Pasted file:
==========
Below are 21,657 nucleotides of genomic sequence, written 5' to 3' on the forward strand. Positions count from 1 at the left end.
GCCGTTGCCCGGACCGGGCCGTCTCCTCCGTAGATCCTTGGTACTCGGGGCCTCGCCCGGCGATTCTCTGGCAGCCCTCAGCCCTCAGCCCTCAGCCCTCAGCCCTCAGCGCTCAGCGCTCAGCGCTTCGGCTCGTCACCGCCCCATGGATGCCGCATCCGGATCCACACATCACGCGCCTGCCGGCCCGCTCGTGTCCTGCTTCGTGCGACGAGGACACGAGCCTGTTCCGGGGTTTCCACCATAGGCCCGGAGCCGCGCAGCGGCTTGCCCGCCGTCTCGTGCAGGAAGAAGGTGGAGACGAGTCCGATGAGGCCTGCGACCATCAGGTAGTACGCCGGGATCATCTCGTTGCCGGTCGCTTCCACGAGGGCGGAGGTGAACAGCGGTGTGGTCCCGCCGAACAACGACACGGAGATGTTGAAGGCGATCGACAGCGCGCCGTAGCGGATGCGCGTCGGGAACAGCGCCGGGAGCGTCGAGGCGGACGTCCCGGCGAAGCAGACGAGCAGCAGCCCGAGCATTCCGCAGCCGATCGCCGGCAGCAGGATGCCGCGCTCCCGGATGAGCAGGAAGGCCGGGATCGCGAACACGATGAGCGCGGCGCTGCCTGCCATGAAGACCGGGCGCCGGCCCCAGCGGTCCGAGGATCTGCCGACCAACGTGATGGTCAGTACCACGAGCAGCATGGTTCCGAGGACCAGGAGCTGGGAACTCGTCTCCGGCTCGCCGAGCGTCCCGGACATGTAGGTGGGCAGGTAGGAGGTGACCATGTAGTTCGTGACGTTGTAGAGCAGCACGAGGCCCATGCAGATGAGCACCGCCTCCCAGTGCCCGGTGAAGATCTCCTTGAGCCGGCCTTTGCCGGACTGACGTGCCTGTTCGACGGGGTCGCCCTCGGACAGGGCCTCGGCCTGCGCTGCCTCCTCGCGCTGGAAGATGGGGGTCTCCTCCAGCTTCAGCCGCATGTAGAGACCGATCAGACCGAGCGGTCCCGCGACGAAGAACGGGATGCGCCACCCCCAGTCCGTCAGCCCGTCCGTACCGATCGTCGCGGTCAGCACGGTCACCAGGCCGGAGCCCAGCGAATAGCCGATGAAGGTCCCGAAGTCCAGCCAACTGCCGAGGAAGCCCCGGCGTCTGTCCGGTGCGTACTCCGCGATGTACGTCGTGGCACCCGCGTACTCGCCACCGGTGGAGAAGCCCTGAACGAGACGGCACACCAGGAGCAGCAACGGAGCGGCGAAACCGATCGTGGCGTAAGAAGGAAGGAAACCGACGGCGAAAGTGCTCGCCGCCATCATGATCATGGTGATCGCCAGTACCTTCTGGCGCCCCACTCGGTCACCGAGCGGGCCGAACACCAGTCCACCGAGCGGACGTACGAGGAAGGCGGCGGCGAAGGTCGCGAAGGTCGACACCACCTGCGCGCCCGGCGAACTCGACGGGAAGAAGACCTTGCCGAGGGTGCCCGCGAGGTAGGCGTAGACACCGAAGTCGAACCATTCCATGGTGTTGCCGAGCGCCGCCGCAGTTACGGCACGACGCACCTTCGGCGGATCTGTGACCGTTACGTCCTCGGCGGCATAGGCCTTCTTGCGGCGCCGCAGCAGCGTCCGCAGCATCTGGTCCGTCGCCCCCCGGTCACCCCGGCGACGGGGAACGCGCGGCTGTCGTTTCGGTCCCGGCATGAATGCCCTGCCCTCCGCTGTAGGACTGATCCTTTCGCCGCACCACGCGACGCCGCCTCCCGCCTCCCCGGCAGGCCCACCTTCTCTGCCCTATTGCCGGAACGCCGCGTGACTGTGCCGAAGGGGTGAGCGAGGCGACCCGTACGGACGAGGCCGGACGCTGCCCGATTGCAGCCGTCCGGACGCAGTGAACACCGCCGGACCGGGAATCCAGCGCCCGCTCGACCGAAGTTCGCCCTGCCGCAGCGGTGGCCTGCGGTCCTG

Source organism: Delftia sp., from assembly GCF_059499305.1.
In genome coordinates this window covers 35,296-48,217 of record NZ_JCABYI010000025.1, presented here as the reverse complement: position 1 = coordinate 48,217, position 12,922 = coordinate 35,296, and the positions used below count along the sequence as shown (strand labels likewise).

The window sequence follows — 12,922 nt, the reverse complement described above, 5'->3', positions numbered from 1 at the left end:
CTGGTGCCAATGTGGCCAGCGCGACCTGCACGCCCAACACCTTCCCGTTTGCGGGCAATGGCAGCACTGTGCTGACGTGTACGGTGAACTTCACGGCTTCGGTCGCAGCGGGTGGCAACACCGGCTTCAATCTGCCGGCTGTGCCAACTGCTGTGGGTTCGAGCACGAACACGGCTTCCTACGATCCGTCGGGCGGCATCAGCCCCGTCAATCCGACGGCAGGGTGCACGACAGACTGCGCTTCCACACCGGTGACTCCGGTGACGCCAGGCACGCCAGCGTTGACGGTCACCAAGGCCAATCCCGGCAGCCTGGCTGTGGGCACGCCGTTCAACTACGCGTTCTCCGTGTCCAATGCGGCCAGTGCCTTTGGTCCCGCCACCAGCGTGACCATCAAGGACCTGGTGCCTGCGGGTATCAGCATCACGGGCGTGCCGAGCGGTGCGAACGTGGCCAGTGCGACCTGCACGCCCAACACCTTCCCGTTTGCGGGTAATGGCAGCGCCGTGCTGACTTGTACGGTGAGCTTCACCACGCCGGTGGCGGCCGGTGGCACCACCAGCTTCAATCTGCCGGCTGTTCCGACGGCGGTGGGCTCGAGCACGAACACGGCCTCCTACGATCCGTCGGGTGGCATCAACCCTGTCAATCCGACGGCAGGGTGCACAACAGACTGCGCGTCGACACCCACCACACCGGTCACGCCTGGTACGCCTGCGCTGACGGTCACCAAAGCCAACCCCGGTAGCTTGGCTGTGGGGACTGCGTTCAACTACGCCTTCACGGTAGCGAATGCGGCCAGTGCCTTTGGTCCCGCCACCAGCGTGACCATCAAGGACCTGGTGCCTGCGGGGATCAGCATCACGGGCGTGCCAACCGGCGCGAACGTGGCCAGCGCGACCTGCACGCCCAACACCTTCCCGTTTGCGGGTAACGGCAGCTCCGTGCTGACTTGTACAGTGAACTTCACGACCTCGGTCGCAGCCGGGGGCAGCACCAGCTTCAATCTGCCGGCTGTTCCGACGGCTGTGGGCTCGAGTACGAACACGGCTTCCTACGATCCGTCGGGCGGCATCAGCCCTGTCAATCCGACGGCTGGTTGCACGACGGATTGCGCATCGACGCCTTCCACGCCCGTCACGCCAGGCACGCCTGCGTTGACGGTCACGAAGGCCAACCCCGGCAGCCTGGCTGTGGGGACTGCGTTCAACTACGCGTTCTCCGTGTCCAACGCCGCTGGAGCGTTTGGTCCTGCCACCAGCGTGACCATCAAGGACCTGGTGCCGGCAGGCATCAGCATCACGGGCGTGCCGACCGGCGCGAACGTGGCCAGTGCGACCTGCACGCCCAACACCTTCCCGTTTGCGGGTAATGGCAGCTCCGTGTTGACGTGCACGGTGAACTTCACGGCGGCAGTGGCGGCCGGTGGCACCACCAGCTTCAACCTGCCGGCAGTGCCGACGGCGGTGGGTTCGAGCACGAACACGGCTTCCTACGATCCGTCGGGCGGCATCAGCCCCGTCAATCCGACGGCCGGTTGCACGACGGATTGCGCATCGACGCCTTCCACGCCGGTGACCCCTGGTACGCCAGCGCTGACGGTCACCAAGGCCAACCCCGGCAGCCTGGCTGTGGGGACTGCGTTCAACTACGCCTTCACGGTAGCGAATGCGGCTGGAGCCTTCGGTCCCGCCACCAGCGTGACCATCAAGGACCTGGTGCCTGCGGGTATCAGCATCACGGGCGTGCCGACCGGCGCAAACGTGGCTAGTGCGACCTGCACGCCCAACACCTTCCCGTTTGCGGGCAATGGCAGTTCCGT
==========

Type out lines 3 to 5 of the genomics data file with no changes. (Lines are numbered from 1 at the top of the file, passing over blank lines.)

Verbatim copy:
Source organism: Delftia sp., from assembly GCF_059499305.1.
In genome coordinates this window covers 35,296-48,217 of record NZ_JCABYI010000025.1, presented here as the reverse complement: position 1 = coordinate 48,217, position 12,922 = coordinate 35,296, and the positions used below count along the sequence as shown (strand labels likewise).

The window sequence follows — 12,922 nt, the reverse complement described above, 5'->3', positions numbered from 1 at the left end: